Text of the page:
So where does Sandy Peckler come in? Sandy is the son of Alexander aka Sasha, who was Naftula Pekler’s son. Since Naftula’s other sons, Matthew and Philip, only had daughters, Sandy is the only direct male in our Pekler/Peckler line. So 6 years ago, I asked Sandy if he would give a saliva sample for 12-marker Y-DNA testing. Only males have a Y chromosome, and two men whose Y-DNA markers match at enough locations share a common male ancestor. Since children in Western cultures take the surnames of their fathers, if two men share the same name and similar DNA, they must be related.  Ideally, another male offspring of one of Naftula Pekler’s brothers or cousins would also test, and voila! We would be able to contact each other and reconnect the families.

But is life ideal? Of course not. Those theoretical Pekler cousins may have been murdered during the Holocaust. If they survived and had male children and grandchildren, the offspring may not have tested their DNA.

So far, after 6 years in the FTDNA database, Sandy’s DNA matches 70 others, not one of whom has the same name. Even so, I write to those who match and ask if they come from the same geographic area. Some people respond, most don’t. None of those who have responded were from Zhitomir. Eventually, I will have Sandy’s sample tested for a larger number of markers, but at the moment it doesn’t seem useful to do so.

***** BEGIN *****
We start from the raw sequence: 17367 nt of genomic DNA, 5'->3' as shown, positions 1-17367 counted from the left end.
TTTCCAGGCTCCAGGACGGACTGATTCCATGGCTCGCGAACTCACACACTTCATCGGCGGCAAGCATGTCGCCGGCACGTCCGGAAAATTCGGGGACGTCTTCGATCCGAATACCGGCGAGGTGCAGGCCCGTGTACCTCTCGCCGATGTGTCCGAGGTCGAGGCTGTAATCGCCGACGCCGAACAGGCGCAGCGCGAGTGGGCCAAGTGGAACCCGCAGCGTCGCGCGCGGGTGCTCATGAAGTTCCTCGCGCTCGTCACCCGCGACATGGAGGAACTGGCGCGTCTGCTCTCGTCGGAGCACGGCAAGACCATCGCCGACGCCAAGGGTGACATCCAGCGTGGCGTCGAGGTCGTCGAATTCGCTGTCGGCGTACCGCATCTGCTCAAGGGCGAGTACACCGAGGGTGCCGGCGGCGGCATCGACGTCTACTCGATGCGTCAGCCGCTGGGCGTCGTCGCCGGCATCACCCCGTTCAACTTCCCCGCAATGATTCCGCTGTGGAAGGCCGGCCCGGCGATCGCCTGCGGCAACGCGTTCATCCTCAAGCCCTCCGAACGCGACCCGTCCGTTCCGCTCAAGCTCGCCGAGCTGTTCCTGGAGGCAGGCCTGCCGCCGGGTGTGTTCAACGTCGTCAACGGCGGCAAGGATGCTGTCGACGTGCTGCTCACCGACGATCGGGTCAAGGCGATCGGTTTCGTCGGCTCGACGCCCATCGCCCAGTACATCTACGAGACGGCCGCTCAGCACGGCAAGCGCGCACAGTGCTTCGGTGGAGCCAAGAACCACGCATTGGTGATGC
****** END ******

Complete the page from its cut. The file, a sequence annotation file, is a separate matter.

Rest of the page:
The data on this certificate belongs to someone else. If you are a Peckler/Pekler who has had your DNA tested, please comment below with your contact information, and let’s talk.

Alexander, aka Sasha, Peckler, c 1937

I remember my great-uncle Sasha Peckler as a serious, mild-mannered kind of a guy. He was a pharmacist who established his own drug store on 5736 W. Grand Avenue in Chicago. The very last person I would think of as owning a gun, much less using one.

But a story from the Garfieldian shows that my assumption was wrong. Sasha and his family lived in an apartment above the drug store. One Wednesday night in late April, 1944, Sasha heard a strange noise. He grabbed his gun, dashed downstairs, and fired a shot through the glass pane of the door. He was a good shot, too – apparently hit the presumed burglar in in the ear. The shooting victim – John Peter Skoczwinski — claimed he was walking innocently by when Sasha fired. The police had him taken to the hospital, but there was no further follow-up that I could find.